Despite the troubling number of Americans traveling domestically this week amid the CDC’s warnings to stay home, the U.S. may soon open its borders to international travelers from Brazil and many European countries.

By Rachel Chang
November 25, 2020
travelers wearing face masks seen at Regan National Airport
Credit: Ting Shen/Xinhua via Getty

The United States may be lifting bans on non-U.S. citizens who were recently in Brazil, Britain, Ireland, and the 26 Schengen European nations, which include France, Germany, Italy, Spain, and Switzerland, an exclusive report from Reuters this morning says

According to the news service, who spoke to five separate U.S. and airline sources, the plan is moving forward with approval from the White House’s coronavirus task force, as well as other public health and federal agencies, but still needs final approval from the president. The potential plan would still prohibit those who have been in China and Iran.

The news — which is seen as a move to help airlines who have seen a 70.8-percent drop in international passengers — comes as Americans are being warned against Thanksgiving travel by the Centers for Disease Control and Prevention (CDC) because of the continuing spike in coronavirus cases across the nation.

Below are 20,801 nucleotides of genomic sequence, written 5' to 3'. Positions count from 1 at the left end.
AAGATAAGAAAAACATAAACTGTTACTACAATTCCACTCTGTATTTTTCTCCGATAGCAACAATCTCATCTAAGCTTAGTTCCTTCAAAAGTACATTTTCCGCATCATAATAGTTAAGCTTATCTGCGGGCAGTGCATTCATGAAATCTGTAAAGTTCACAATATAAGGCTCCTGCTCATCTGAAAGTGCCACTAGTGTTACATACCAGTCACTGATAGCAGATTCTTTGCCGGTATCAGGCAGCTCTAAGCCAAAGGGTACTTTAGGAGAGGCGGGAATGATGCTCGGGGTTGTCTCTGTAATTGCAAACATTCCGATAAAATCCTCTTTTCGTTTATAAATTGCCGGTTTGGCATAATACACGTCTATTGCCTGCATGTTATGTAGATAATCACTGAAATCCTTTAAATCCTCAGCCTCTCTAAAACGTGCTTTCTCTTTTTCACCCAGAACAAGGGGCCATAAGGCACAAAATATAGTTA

The nation’s top infectious disease expert Dr. Anthony Fauci has already been saying that the U.S. will see a “surge superimposed upon a surge,” after this week’s holiday travel, which has seen record numbers of passengers take to the sky since the coronavirus pandemic started spreading in March. 

Despite the warnings about the dangers of this week’s domestic travel, the Reuters report says that the plan to allow more international travel is on track, though there is no timeline or a definitive decision yet. 

Currently, non-U.S. residents who have been in those foregin countries in the previous 14 days are not allowed to enter the country unless they are in certain categories, which include “humanitarian travel, public health response, and national security.” Some business travelers, journalists, students, and investors and academics have also been allowed to enter, the report says. Before September, international travelers also had to come into the U.S. through 15 designated airports and were subjected to enhanced screening. 

That said, the feeling isn’t reciprocal. As of now, the bulk of European nations aren’t allowing U.S. citizens to enter, with the exceptions being Ireland and England, where Americans can go, if they quarantine. England will soon be shortening the required self-isolation period from 14 days to five days. Officials tell Reuters the plans seem to be on a forward-moving trajectory. “Conversations are ongoing between the federal government, international partners, and industry stakeholders on these matters,” a spokesperson for the U.S. Transportation Department told the outlet.